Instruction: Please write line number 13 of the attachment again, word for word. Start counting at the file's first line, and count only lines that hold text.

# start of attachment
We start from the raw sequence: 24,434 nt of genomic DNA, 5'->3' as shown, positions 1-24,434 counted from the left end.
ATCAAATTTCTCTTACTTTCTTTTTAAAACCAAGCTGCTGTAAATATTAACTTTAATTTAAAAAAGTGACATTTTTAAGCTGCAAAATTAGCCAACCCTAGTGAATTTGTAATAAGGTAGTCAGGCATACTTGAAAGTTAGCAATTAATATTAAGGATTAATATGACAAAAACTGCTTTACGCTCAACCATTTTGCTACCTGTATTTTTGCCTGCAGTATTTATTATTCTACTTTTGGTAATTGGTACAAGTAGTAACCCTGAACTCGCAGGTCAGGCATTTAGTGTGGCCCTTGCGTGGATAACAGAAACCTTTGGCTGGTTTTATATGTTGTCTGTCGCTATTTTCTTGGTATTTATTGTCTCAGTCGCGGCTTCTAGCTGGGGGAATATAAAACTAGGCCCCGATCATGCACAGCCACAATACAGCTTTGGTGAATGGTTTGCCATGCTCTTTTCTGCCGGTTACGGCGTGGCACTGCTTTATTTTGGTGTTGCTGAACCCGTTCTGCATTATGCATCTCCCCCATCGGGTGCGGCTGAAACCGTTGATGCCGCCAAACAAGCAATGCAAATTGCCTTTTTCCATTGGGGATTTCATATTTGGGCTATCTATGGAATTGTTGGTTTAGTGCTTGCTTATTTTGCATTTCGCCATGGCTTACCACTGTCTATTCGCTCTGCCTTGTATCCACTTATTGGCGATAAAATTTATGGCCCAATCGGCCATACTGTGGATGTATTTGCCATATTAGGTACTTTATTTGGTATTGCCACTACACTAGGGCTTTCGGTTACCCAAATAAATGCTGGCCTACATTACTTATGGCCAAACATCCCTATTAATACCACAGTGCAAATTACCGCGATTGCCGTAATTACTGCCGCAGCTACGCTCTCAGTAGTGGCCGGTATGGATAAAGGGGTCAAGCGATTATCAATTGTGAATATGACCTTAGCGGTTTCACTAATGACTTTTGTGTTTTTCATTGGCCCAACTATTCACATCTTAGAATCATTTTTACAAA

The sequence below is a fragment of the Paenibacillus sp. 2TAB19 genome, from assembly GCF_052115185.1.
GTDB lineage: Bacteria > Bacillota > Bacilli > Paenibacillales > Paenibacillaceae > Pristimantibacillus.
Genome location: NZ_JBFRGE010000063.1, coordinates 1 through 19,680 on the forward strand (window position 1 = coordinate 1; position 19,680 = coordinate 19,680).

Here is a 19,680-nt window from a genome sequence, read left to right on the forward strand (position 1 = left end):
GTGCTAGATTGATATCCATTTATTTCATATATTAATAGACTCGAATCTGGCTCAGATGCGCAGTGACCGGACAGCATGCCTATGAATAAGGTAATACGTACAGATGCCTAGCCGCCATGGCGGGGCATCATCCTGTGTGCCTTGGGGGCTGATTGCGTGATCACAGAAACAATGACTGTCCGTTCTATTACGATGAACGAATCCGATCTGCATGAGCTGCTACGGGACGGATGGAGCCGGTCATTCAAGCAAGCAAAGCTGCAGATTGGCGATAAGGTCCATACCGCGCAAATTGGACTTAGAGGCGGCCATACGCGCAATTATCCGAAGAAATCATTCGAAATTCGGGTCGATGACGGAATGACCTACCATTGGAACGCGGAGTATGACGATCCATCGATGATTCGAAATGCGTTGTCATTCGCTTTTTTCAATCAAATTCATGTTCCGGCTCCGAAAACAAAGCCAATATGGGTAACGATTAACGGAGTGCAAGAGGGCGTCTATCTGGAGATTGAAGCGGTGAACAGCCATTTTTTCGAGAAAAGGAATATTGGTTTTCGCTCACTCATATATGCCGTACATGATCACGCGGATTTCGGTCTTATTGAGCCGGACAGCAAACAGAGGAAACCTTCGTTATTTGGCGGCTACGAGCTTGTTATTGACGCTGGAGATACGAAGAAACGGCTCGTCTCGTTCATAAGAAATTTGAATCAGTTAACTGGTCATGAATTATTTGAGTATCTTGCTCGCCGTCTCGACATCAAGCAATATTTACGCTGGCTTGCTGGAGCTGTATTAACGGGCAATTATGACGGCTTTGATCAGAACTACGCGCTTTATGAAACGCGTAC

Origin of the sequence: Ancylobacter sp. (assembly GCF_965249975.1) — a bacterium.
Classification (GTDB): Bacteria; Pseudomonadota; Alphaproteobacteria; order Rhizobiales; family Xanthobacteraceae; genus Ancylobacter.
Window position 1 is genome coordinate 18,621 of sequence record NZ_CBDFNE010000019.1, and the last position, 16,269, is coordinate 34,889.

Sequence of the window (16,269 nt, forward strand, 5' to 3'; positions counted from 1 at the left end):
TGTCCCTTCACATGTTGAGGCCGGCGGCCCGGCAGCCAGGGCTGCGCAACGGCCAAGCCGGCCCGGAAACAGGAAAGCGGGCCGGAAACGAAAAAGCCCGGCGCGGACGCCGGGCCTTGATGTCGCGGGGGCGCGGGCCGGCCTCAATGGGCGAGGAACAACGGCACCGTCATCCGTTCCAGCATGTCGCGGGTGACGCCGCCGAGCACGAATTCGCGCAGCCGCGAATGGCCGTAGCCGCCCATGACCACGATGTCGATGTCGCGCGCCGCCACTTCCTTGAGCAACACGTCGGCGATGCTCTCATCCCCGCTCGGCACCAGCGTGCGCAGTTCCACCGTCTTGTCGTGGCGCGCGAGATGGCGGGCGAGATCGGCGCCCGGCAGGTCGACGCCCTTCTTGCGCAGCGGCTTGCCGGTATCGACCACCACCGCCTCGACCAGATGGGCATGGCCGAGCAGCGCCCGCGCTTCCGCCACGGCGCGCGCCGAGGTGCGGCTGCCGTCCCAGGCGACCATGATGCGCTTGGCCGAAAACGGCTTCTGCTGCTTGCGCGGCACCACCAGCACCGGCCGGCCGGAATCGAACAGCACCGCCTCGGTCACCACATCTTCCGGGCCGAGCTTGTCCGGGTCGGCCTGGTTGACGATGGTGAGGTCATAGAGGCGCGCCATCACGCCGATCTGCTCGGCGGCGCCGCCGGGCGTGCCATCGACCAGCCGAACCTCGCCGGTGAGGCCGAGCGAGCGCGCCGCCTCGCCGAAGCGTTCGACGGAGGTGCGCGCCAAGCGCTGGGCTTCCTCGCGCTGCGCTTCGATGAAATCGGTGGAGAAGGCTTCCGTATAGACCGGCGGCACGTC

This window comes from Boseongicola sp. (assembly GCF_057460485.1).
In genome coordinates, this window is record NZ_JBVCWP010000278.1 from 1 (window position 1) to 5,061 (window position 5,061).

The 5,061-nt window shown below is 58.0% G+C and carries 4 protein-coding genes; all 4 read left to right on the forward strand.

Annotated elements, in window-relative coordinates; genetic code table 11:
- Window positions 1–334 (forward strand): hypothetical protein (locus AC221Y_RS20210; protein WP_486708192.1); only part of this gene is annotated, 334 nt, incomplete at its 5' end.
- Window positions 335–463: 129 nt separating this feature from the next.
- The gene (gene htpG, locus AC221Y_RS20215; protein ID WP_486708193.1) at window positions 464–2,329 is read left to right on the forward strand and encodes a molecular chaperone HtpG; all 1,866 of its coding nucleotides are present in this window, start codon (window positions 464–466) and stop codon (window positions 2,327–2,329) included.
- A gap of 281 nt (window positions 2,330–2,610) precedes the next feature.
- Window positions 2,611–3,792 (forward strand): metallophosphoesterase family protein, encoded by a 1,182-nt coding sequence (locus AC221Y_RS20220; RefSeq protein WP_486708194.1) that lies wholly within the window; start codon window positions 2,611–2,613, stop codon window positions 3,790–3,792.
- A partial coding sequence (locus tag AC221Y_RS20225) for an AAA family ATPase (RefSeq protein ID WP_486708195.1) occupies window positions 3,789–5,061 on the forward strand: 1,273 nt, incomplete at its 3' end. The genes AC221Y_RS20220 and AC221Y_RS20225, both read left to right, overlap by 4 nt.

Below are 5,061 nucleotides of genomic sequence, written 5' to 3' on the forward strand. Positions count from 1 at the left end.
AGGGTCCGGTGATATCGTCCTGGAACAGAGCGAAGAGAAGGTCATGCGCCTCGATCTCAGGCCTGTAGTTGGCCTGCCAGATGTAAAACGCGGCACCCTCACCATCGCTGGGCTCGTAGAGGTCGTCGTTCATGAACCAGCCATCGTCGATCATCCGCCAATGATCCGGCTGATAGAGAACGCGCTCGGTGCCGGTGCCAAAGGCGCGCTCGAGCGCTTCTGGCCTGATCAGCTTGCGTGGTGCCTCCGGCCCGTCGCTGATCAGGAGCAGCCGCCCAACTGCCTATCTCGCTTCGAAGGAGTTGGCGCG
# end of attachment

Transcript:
This window comes from Boseongicola sp. (assembly GCF_057460485.1).